- Russia's Internet Research Agency reaches millions of Americans on Twitter, Facebook and Instagram and uses the platforms to arrange "confederate rallies" and attempt to organize "Kids for Trump," among other trolling efforts.
- "The Office identified dozens of U.S. rallies organized by the IRA," the report says. "The earliest evidence ... was a 'confederate rally' in November 2015. The IRA continued to organize rallies even after the 2016 U.S. presidential election."
- Many of the rallies draw few participants, while others draw hundreds. "The reach and success of these rallies was closely monitored," the report says.
Special counsel Robert Mueller's report released Thursday says Russia's Internet Research Agency, or IRA, reached millions of U.S. users on Twitter, Facebook and Instagram leading up to the 2016 presidential election. Russian operatives also communicated with the Trump campaign under false identities "without revealing their Russian association" and interacted with prominent pro-Trump activists to arrange political rallies, "confederate" events and even a #KidsforTrump organization, the report says.
"IRA-controlled Twitter accounts separately had tens of thousands of followers, including multiple U.S. political figures, who retweeted IRA-created content," the report says. Facebook has estimated that IRA-controlled accounts reached up to 126 million people, with Twitter notifying 1.4 million people they may have been in contact with a Russia-controlled account.
The Mueller document gives a fuller picture of how both technical and in-person intelligence operatives worked together to influence sentiment leading up to the 2016 election.
Russian operatives had been dabbling in social media until around 2014, when they consolidated their efforts under a single program known internally as the "translator department," according to the report. They later began sending operatives to the U.S. to further the election goals of the program.
In June 2014, four members of the department lied to the U.S. State Department, claiming to be "friends who met at a party." Two of them, Anna Bogacheva and Aleksandra Krylova, received visas to enter the U.S. In 2016, other operatives were seen holding up signs at an event near the White House purportedly celebrating the birthday of Yevgeniy Prigozhin, a Russian tycoon alleged to have funded some of the interference campaigns and their associated social media ad buys.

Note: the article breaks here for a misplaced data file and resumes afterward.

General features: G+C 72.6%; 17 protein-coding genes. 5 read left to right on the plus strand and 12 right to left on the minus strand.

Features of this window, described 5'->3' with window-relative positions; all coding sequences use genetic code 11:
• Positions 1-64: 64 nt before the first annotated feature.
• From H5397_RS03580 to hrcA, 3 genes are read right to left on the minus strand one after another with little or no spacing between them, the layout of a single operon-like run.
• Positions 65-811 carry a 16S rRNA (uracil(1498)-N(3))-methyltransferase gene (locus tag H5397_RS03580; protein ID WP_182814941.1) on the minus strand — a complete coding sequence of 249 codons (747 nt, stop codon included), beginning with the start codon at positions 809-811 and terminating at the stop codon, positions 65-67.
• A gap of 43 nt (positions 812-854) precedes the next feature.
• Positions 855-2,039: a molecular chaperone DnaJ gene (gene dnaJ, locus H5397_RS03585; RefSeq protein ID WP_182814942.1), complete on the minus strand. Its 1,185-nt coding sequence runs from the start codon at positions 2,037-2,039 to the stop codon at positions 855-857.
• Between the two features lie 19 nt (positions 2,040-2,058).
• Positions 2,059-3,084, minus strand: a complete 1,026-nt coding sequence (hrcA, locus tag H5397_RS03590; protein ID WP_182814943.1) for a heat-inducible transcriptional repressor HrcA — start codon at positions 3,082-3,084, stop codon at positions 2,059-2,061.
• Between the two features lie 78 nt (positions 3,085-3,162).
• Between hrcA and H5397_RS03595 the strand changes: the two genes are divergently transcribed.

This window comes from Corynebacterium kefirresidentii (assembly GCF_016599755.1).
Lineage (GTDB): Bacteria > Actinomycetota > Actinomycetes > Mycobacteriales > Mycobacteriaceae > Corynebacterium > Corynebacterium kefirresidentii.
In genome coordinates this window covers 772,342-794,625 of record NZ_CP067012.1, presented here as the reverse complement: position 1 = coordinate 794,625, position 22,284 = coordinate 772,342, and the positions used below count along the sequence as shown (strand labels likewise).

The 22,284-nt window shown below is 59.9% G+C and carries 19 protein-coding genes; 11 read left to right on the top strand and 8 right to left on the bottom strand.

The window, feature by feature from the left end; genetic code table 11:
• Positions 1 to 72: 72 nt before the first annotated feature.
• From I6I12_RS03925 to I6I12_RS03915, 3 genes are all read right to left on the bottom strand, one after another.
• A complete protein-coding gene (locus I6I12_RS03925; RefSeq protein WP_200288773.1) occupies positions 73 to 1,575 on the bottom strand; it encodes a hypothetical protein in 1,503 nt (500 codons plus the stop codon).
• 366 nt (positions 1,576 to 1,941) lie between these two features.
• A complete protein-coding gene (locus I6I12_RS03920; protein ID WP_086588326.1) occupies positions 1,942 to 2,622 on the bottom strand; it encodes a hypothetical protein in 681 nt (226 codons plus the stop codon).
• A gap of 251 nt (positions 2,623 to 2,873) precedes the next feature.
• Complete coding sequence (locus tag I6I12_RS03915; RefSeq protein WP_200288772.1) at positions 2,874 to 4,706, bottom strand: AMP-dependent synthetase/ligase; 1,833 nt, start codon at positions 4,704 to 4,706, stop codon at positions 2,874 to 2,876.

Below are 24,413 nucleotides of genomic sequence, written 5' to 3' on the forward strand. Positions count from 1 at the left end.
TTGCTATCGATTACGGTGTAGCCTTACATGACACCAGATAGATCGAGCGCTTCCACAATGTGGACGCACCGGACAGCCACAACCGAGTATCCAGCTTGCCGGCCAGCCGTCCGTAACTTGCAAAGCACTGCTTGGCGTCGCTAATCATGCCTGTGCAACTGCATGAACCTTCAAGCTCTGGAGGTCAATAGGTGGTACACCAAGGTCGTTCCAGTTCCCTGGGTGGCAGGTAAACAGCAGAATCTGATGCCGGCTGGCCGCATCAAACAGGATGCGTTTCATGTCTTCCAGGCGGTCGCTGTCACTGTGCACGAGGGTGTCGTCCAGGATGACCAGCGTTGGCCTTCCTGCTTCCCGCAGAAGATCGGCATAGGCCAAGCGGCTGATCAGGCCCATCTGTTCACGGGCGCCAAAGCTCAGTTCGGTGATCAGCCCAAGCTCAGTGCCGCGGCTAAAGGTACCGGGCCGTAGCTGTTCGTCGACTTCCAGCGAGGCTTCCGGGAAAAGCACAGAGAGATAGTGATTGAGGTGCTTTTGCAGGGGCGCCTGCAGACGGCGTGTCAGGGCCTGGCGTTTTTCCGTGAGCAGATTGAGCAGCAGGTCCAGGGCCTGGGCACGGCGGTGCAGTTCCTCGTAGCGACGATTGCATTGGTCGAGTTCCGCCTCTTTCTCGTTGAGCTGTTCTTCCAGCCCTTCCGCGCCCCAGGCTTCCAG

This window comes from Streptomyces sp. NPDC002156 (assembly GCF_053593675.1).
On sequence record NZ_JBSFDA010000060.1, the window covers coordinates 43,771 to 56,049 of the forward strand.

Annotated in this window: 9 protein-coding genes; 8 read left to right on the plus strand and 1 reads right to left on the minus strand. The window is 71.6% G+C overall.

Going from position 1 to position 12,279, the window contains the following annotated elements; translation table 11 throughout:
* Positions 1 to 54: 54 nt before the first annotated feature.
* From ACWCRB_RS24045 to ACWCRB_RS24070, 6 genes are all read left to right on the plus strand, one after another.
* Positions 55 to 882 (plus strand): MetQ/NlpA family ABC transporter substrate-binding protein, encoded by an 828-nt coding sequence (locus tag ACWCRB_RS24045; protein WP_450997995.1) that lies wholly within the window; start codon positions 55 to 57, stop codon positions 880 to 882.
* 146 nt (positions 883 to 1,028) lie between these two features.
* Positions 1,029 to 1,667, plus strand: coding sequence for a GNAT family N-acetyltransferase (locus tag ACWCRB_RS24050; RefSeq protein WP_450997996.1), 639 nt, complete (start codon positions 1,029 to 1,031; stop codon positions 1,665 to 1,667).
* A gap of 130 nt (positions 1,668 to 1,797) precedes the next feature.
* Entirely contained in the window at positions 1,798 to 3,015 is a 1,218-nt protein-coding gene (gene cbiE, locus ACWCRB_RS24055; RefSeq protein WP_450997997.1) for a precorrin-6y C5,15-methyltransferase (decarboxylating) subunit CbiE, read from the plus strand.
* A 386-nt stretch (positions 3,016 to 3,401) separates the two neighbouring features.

On Twitter, the IRA program broke its operation into two strategies: creating real Twitter accounts meant to represent "individual U.S. personas," and a separate, IRA-controlled network of automated Twitter bots "that enabled the IRA to amplify existing content on Twitter."
One of the IRA accounts, which claimed to be that of a Trump supporter from Texas, had 70,000 followers. Another anti-immigration persona had 24,000 followers. A third, called @march_for_trump, organized a series of rallies in support of Trump across the U.S. The accounts posted 175,993 tweets, though the report says only 8.4% of those were election-related.
"U.S. media outlets also quoted tweets from IRA-controlled accounts and attributed them to the reactions of real U.S. persons," the report says.
Influential conservatives also interacted with the accounts, including TV commentator Sean Hannity, Roger Stone, former U.S. Ambassador to Russia Michael McFaul and Michael Flynn Jr.
"The Office identified dozens of U.S. rallies organized by the IRA," the report says. "The earliest evidence ... was a 'confederate rally' in November 2015. The IRA continued to organize rallies even after the 2016 U.S. presidential election."
Many of the rallies drew few participants, while others drew hundreds. "The reach and success of these rallies was closely monitored" by the Russian team, the report says.
The report clarifies that in the cases in which a pro-Trump, IRA-organized rally also coordinated with Trump's campaign, the campaign was not aware of the origins of the organizers. "The IRA's contacts included requests for signs and other materials to use at rallies, as well as requests to promote the rallies and help coordinate logistics."
"The investigation has not identified evidence that any Trump campaign official understood the requests were coming from foreign nationals," the report says.
As with the IRA's Twitter strategy, Russia's GRU intelligence agency broke its campaign of interference against Hillary Clinton's presidential campaign into two parts. One group developed specialized malware — malicious software used, in this case, to monitor communications. A second group was charged with honing and launching mass spearphishing operations, meant to identify key targets within Clinton's campaign and craft believable emails persuading them to click and, therefore, install the custom malware.
The GRU officers sent hundreds of these emails to Clinton staffers, including official campaign accounts and Google accounts used by staffers.